I don’t know how this became urban legend around Tokyo, but whenever the topic of the Okinawa realignment comes up, people say it was in the Democratic Party of Japan’s (DPJ’s) summer Manifesto.
But really, no.
Here is what the English version said, under “Foreign Relations”, in the footnotes at Number 51:
VII. Foreign Relations
51. Build a close and equal Japan-U.S. relationship
Build a close and equal Japan-U.S. alliance to serve as the foundation of Japan’s foreign policy. For this purpose, having developed an autonomous foreign policy strategy for Japan, determine the assignment of functions and roles between Japan and the United States, and work positively to fulfill Japan’s responsibilities in this regard.
Promote liberalization of trade and investment through the conclusion of a free trade agreement (FTA) with the United States. The measures will not include any which are detrimental to the safety and stable supply of food,
increasing Japan’s food self-sufficiency ratio, and the development of Japan’s agricultural industry and its farming villages.
Propose the revision of the Japan-U.S. Status of Forces Agreement. Move in the direction of re-examining the realignment of the U.S. military forces in Japan and the role of U.S. military bases in Japan.
I don’t know exactly what it said in Japanese, but the English translation provided by the DPJ did not say that Japan would look to breach the 2006 accord. Only that Japan would:
“move in the direction of re-examining the realignment of U.s. military forces in Japan”,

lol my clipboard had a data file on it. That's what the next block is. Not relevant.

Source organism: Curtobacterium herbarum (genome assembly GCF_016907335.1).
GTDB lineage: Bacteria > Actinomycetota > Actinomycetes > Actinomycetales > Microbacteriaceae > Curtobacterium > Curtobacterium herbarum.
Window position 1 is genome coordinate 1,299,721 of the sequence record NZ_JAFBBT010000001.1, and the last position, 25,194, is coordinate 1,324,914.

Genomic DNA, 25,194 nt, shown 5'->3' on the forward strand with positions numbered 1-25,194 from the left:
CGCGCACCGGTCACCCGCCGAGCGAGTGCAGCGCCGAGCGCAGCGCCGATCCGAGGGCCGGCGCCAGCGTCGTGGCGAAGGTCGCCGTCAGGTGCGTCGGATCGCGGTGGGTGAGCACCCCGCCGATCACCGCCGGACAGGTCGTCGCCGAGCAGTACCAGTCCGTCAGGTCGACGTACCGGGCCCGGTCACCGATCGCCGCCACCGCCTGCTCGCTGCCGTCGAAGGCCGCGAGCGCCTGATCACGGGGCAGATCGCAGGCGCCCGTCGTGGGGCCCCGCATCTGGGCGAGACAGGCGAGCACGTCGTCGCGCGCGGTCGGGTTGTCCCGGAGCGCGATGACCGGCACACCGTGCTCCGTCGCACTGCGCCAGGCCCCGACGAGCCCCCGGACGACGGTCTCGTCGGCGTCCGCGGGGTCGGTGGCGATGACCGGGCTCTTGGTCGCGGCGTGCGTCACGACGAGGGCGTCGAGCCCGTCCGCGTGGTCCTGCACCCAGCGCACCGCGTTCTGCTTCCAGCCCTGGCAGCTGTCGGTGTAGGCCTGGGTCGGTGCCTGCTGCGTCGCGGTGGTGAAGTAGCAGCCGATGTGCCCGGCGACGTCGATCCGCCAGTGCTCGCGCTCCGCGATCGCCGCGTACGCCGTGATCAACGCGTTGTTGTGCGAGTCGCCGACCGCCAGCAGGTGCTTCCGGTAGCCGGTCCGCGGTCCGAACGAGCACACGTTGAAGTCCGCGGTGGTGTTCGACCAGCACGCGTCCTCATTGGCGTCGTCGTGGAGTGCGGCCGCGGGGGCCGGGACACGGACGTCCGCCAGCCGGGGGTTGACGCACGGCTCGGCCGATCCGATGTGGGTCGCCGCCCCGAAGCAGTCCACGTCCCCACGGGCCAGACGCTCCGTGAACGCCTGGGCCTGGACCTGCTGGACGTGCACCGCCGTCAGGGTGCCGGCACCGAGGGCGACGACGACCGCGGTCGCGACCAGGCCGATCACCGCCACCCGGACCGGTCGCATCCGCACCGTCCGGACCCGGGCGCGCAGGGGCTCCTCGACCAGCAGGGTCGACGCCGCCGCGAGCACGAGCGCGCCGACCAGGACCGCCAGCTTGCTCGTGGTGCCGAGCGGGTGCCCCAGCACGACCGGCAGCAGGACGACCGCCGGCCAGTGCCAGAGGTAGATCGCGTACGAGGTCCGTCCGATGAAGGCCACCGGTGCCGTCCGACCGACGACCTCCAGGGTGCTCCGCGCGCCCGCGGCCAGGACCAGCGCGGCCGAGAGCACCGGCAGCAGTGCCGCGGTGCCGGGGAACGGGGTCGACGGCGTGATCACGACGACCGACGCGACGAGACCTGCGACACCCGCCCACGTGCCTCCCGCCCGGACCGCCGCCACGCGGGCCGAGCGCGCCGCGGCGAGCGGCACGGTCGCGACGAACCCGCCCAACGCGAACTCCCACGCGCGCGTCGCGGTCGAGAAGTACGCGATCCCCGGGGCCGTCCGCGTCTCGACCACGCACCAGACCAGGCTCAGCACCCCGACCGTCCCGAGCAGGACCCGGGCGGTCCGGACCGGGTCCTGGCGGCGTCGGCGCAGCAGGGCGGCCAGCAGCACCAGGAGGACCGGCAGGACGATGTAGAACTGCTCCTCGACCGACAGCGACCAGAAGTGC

and, “the role of U.S. military bases in Japan.”
It’s clear now that the wording was struck like this on purpose. Because in English, the impression is that the DPJ would want to examine where and how the U.S. military is “hosted” in Japan in the future. And that’s good. Because it’s a commitment of ours that net-of-net costs America a lot of money. Even after omoi-yari-
yusan yosan, the so-called Sympathy Budget which is the money Japan provides to defray part of the costs of these bases. By the way, most of which is not omoi-yari at all but was agreed as part of the 1960 treaty!
This goes to the pet peeve of mine that here it seems difficult for some people to keep a contract once it’s made, unless that contract is terribly skewed in their favor. (So basically, no trade but only a situation of taking advantage.)
To me, if Japan wanted to negotiate SOFA again, right now, that would be great for America. As it stands, the treaty can be ended by either side with one year’s notice. So if Japan does not want bases in Okinawa, Japan can simply notify the treaty counterparty in Washington that Japan doesn’t want the treaty anymore.
And we would save a lot of money this way. At a time when money’s tight.
But they don’t do that. It’s nibble around the edges, and hum and haw about commitments. Make up somewhat derogatory names for commitments that were made in contract. Things that you’d associate with adolescents.
I guess this sort of response out of a treaty partner was one thing when Japan had reduced itself to rubble, and the ex-military was going home to eat mud pies and stone soup every night. But a lot changed since 1946, and so you wonder about this a bit.
On Obama’s trip, clearly nothing got accomplished except photo ops.
I would like to see Japan open up the whole SOFA to debate. Not just parts that had been agreed to.
Americans who live in this country lose when it becomes bickering about the small things. The people with power from back home take their eye off the ball. It becomes more about appeasing the powers-that-be in Japan, and less about how fair and equal Japan is being towards Americans here.
The discussion never gets on to labor, contract, and civil rights issues. Instead it stays on stale debates that America has no chance of looking good in anyway. Even while it keeps up its end of the bargains.